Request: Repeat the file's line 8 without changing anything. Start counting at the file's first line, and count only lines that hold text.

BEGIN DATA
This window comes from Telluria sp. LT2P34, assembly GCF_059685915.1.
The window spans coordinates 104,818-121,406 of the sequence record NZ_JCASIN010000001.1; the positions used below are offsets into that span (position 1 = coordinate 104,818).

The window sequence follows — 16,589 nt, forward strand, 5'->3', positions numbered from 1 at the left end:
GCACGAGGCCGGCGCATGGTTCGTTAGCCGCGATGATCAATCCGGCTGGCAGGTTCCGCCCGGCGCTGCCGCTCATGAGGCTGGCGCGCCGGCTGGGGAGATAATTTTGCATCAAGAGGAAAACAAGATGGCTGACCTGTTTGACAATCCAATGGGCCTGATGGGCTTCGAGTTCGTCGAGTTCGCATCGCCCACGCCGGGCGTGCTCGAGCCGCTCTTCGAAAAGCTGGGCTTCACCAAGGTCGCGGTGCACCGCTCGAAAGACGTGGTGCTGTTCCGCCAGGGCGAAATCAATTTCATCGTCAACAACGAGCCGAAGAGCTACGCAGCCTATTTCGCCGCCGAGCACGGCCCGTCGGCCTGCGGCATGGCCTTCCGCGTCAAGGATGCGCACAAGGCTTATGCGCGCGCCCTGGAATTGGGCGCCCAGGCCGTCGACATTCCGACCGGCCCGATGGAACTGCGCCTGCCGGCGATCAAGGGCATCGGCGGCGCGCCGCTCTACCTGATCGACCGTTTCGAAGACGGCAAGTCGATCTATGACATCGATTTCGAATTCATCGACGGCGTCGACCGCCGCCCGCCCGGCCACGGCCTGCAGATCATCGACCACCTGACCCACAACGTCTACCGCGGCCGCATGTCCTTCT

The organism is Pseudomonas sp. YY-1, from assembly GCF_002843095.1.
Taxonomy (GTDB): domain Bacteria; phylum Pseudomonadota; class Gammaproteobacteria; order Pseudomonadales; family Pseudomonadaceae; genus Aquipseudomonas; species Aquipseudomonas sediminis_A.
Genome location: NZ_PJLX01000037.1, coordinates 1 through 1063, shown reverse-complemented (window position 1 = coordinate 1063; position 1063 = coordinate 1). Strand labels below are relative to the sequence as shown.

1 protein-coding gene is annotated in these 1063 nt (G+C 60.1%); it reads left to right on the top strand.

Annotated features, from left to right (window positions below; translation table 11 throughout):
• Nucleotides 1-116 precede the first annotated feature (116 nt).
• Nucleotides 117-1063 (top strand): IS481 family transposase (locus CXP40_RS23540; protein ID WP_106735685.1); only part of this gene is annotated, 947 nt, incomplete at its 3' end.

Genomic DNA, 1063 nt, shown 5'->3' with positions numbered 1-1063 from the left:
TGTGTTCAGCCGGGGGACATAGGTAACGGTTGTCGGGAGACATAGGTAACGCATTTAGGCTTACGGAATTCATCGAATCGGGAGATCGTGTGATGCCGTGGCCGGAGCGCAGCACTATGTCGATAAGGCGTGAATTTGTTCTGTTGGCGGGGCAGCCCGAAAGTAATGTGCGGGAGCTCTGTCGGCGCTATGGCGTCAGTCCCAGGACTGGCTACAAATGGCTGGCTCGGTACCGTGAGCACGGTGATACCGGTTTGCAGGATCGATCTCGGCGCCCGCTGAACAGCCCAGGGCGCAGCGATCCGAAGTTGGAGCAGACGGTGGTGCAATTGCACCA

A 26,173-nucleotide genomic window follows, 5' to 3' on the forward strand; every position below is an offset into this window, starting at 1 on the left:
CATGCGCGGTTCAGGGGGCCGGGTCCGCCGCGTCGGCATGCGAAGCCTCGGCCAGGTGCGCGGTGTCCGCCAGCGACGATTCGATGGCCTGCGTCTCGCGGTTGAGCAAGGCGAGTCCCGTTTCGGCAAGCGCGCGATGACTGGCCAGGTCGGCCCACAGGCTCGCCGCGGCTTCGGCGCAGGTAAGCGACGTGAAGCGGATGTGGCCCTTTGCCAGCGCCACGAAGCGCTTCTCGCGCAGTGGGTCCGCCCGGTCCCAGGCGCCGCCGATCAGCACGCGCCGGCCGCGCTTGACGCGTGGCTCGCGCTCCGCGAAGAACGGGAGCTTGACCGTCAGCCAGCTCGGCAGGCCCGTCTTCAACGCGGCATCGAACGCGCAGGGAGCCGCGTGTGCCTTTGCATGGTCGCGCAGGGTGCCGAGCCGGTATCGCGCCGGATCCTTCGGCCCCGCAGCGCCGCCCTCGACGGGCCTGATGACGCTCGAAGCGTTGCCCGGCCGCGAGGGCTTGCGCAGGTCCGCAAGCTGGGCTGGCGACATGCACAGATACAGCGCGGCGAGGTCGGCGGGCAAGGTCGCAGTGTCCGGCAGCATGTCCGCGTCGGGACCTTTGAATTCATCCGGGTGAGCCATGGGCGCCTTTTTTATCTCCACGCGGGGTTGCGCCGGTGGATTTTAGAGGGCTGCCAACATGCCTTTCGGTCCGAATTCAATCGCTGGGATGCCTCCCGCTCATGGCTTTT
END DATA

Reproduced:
1 protein-coding gene is annotated in these 1063 nt (G+C 60.1%); it reads left to right on the top strand.